The Imaginary Walls Between Religion, Spirituality And Psychology

Bill Cottringer

“There are no whole truths; all truths are half-truths. It is trying to treat them as whole truths that plays the devil.” ~Alfred North Whitehead.

Why do religion, spirituality and psychology try to tell us so many different, conflicting things about how to live successfully when they all have the same common purpose in our lives? Being a big fan of all three of these authorities on life, I have always known they do share a common purpose, despite being at severe odds in their sure cure, “how-to” prescriptions for carrying out this basic purpose.

The common purpose religion, spirituality and psychology have is to guide us in how to learn, grow and improve and be our best spiritual selves in order to give and get the most from life. If we can reach a consensus on this common purpose, then these big three helping sources can start communicating better with each other to build ways to collaborate and cooperate in helping people to fulfill their fundamental purpose. This would truly make the world a better place for us all.

So what gets in the way of progress? Very few people have bothered to peel back the many layers of differences between religion, spirituality and psychology to get to the point of agreement, mainly of their common denominator in purpose, that was lost when the differences started becoming annoying and there were prizes for who was more right.

At this point in my own life, this all seems so self-evident, that I want to apologize for all of us as to why we have allowed any institution like these big three have become (with the help of a giant one—multi-media), to act separately and exclusively in telling us how to be happy and successful. I think the reason is because it is so difficult to agree on the most important choices we have to make—the moral ones—on our human journey. And these are the choices that capture our interest the most and are the most debatable.

Take this issue of morality for a test run on the big three’s three C’s: Collaboration, Communication and Cooperation. There is really no reason why religion, spirituality and psychology, can’t agree as to what is or isn’t morally right at the core of things. The usual test of whole “truth” is convergence on the same conclusions from different perspectives. The best example is how western science and eastern mysticism both see the same truth from opposite directions—that time, space and matter blur into each other the deeper you look.

There have always been a few fundamental, independent standards of morality that have their individual exceptions, but when taken together as a whole, these “tests” offer such a powerful convergence of truth that could benefit us all:

1. The Golden Rule of “doing unto others as we would have them do unto us.” Of course, what do you do about another person who doesn’t want to be treated in the “right” way?
2. Utilitarianism where the answer is doing the thing that most benefits the majority. What do you do about the one goose that may just be out of formation from the rest of the flock that is entirely off course?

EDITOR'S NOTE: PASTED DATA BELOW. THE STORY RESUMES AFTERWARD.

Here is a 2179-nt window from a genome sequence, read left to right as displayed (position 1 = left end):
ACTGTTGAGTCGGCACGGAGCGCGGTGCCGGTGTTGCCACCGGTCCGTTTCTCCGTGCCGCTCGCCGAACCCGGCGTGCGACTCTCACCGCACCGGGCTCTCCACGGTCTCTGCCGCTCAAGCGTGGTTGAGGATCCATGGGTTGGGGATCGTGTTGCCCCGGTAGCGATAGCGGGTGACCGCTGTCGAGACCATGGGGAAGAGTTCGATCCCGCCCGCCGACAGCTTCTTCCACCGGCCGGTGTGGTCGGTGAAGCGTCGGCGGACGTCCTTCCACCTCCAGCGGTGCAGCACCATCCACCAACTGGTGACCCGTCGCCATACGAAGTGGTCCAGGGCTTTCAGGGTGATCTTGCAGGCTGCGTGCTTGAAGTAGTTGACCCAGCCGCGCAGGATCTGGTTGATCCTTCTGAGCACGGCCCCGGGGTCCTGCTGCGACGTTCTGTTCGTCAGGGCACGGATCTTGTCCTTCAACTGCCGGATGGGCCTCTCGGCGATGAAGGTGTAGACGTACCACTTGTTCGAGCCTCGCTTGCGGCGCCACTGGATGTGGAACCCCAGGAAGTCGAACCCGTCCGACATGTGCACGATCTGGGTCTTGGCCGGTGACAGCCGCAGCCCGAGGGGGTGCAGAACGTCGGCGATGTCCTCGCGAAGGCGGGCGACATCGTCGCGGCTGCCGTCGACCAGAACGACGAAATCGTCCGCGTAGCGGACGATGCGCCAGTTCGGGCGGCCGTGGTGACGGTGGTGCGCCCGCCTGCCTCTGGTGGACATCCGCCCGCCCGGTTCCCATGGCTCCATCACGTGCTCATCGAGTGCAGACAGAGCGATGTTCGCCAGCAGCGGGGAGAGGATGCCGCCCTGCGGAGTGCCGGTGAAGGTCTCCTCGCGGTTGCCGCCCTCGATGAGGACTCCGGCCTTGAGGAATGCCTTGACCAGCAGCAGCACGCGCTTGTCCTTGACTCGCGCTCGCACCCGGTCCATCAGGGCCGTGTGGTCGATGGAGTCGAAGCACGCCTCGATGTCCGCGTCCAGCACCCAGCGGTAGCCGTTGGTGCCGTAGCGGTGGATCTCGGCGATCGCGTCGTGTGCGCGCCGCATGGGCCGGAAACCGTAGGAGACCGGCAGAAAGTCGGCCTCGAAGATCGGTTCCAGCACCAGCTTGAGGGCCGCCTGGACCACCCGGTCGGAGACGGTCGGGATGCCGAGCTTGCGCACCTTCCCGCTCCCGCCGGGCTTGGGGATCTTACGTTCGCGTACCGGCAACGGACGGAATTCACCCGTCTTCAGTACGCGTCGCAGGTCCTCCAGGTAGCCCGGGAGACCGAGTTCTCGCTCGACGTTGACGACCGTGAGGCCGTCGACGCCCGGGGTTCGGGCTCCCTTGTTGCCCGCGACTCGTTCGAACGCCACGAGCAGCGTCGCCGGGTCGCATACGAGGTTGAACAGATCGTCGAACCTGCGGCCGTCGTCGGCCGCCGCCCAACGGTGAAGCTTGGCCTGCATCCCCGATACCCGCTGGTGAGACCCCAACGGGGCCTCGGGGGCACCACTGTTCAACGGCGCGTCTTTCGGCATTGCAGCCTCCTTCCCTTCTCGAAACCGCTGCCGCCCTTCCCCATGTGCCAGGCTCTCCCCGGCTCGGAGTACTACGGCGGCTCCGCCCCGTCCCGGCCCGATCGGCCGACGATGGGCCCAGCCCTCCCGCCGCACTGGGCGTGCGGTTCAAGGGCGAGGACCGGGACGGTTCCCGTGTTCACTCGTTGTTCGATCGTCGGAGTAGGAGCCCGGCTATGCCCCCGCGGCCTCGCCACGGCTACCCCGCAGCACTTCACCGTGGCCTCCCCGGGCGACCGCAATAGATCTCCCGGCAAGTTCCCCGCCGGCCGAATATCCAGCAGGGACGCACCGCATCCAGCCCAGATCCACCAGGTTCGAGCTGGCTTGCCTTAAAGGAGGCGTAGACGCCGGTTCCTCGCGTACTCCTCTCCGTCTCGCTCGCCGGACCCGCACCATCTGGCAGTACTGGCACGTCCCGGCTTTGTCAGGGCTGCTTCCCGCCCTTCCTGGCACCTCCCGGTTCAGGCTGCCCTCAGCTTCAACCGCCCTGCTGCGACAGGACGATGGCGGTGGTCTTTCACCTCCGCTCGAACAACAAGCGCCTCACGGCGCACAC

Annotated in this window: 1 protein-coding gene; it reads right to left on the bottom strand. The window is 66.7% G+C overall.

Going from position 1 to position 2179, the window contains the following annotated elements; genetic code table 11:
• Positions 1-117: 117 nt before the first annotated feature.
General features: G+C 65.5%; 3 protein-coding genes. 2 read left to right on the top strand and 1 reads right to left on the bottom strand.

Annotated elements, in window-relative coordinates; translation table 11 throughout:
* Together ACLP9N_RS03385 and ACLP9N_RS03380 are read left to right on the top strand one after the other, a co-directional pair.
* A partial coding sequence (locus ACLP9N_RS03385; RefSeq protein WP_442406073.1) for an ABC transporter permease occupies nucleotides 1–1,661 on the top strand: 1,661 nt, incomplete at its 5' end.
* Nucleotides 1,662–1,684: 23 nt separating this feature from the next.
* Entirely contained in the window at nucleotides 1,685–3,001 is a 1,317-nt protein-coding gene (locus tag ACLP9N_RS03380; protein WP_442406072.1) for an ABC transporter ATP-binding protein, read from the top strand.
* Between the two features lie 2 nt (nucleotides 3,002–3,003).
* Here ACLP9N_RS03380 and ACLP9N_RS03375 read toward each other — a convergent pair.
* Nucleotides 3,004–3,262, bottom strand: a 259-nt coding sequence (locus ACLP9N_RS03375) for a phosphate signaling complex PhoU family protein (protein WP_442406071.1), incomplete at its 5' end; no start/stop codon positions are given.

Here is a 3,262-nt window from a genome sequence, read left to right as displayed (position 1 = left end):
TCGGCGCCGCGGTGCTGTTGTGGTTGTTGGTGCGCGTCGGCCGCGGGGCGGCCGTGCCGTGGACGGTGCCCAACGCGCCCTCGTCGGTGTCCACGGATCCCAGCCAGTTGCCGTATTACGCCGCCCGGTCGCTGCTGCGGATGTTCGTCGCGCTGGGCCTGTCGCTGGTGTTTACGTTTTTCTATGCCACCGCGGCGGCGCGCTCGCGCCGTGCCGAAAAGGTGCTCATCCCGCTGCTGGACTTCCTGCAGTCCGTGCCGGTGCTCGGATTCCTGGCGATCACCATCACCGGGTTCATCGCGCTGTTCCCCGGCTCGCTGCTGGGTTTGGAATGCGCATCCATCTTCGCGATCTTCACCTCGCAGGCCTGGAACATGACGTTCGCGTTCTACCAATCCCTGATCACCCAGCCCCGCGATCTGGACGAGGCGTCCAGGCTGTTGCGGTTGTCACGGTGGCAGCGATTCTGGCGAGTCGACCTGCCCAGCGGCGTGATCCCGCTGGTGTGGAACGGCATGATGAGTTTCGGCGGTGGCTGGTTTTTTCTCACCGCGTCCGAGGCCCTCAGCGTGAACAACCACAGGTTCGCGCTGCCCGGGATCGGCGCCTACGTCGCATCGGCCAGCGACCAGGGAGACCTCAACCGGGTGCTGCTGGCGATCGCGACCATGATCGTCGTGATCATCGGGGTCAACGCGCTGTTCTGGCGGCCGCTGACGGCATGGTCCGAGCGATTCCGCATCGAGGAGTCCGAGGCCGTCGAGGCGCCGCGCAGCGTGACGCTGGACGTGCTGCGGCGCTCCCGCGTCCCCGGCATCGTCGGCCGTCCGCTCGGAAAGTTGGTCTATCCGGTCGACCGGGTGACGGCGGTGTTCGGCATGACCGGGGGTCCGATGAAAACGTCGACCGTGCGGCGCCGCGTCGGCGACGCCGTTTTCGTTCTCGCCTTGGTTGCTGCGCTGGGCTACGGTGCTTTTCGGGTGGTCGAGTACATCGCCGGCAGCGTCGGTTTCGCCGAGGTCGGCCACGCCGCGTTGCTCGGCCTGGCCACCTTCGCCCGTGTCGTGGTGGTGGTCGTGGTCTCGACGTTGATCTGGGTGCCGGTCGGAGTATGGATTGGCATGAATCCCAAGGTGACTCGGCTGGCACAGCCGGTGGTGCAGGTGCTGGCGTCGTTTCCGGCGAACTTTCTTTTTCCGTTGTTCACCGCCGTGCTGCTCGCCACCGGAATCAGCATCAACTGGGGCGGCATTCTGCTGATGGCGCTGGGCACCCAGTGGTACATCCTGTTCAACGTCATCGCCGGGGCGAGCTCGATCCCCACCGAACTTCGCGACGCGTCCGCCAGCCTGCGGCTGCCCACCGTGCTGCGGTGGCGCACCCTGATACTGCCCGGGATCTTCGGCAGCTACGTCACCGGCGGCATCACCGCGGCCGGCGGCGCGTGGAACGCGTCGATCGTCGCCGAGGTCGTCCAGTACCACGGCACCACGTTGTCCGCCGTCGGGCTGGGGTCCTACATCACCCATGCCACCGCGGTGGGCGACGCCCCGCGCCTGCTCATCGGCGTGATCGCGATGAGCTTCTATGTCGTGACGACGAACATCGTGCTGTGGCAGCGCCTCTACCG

3. Reliance on a Higher Authority such as the law, Bible, established scientific principles, or soundly validated research. Isn’t this is where all the arguments start from all the personal interpretations and miscommunication?
4. Pragmatism of getting the best practical results with the least negative cost and side effects as a consequence of a chosen action. But how can you ever know the consequences of something until after it happens?
5. The Golden Mean standard that stresses balance and temperance as the best place to be. But aren’t there some things that deserve our unbridled embracing with all we have, without hesitancy?
6. The Pain-Gain Test where a little short-term pain is always worth a lot of long-term gain. But if you sacrifice short term pleasures for saving for the future and the stock market crashes, what happens then?

Maybe the trick of collaborating that currently challenges religion, spirituality and psychology, is in making the choices that at least half of the above standards would agree upon. It works for me and others who know this land of simple is not an easy place to get to, but worth the effort to peel back the layers of differences that get in the way.

Author's Bio: 

William Cottringer, Ph.D. is President of Puget Sound Security in Bellevue, WA, along with being a Sport Psychologist, Business Success Coach, Photographer and Writer living in the scenic mountains of North Bend. He is author of several business and self-development books, including, Re-Braining for 2000 (MJR Publishing), The prosperity Zone (Authorlink Press), You Can Have Your Cheese & Eat It Too (Executive Excellence), The Bow-Wow Secrets (Wisdom Tree), and Do What Matters Most and “P” Point Management (Atlantic Book Publishers), and Reality Repair Rx (Publish America) This article is an excerpt from an upcoming book Reality Repair. Bill can be reached for comments or questions at (425) 454-5011 or